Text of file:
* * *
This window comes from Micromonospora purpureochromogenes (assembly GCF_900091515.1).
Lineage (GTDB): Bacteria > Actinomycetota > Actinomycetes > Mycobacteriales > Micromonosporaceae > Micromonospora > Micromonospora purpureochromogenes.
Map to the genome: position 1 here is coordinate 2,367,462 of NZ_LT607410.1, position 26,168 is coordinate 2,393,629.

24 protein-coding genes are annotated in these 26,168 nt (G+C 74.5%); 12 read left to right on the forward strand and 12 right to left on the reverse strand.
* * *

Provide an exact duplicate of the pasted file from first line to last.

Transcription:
This window comes from Micromonospora purpureochromogenes (assembly GCF_900091515.1).
Lineage (GTDB): Bacteria > Actinomycetota > Actinomycetes > Mycobacteriales > Micromonosporaceae > Micromonospora > Micromonospora purpureochromogenes.
Map to the genome: position 1 here is coordinate 2,367,462 of NZ_LT607410.1, position 26,168 is coordinate 2,393,629.

24 protein-coding genes are annotated in these 26,168 nt (G+C 74.5%); 12 read left to right on the forward strand and 12 right to left on the reverse strand.